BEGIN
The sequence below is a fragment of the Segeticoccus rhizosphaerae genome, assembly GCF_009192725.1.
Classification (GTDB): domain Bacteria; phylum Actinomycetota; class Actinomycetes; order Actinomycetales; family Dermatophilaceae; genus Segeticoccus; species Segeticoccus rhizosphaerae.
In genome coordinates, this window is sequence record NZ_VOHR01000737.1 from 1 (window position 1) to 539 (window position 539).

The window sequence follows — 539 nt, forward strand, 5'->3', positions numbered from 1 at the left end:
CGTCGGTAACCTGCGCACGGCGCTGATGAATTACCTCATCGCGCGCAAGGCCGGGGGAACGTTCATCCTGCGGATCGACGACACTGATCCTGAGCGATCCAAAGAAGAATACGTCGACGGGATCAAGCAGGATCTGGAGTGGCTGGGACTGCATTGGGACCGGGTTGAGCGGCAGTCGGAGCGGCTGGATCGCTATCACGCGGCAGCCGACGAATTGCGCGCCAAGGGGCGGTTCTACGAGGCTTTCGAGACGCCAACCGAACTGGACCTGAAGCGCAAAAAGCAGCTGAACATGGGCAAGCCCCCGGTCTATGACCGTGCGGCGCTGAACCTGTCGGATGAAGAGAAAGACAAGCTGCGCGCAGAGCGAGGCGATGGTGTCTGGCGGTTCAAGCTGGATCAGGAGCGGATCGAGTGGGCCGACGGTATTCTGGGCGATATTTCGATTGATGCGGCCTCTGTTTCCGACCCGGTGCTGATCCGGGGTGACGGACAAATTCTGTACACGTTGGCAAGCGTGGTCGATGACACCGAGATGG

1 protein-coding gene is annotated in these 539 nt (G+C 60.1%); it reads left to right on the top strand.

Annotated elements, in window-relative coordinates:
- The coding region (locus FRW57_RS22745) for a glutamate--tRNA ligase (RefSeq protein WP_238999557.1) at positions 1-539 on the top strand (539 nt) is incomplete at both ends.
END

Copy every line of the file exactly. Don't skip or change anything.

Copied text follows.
The sequence below is a fragment of the Segeticoccus rhizosphaerae genome, assembly GCF_009192725.1.
Classification (GTDB): domain Bacteria; phylum Actinomycetota; class Actinomycetes; order Actinomycetales; family Dermatophilaceae; genus Segeticoccus; species Segeticoccus rhizosphaerae.
In genome coordinates, this window is sequence record NZ_VOHR01000737.1 from 1 (window position 1) to 539 (window position 539).

The window sequence follows — 539 nt, forward strand, 5'->3', positions numbered from 1 at the left end:
CGTCGGTAACCTGCGCACGGCGCTGATGAATTACCTCATCGCGCGCAAGGCCGGGGGAACGTTCATCCTGCGGATCGACGACACTGATCCTGAGCGATCCAAAGAAGAATACGTCGACGGGATCAAGCAGGATCTGGAGTGGCTGGGACTGCATTGGGACCGGGTTGAGCGGCAGTCGGAGCGGCTGGATCGCTATCACGCGGCAGCCGACGAATTGCGCGCCAAGGGGCGGTTCTACGAGGCTTTCGAGACGCCAACCGAACTGGACCTGAAGCGCAAAAAGCAGCTGAACATGGGCAAGCCCCCGGTCTATGACCGTGCGGCGCTGAACCTGTCGGATGAAGAGAAAGACAAGCTGCGCGCAGAGCGAGGCGATGGTGTCTGGCGGTTCAAGCTGGATCAGGAGCGGATCGAGTGGGCCGACGGTATTCTGGGCGATATTTCGATTGATGCGGCCTCTGTTTCCGACCCGGTGCTGATCCGGGGTGACGGACAAATTCTGTACACGTTGGCAAGCGTGGTCGATGACACCGAGATGG

1 protein-coding gene is annotated in these 539 nt (G+C 60.1%); it reads left to right on the top strand.

Annotated elements, in window-relative coordinates:
- The coding region (locus FRW57_RS22745) for a glutamate--tRNA ligase (RefSeq protein WP_238999557.1) at positions 1-539 on the top strand (539 nt) is incomplete at both ends.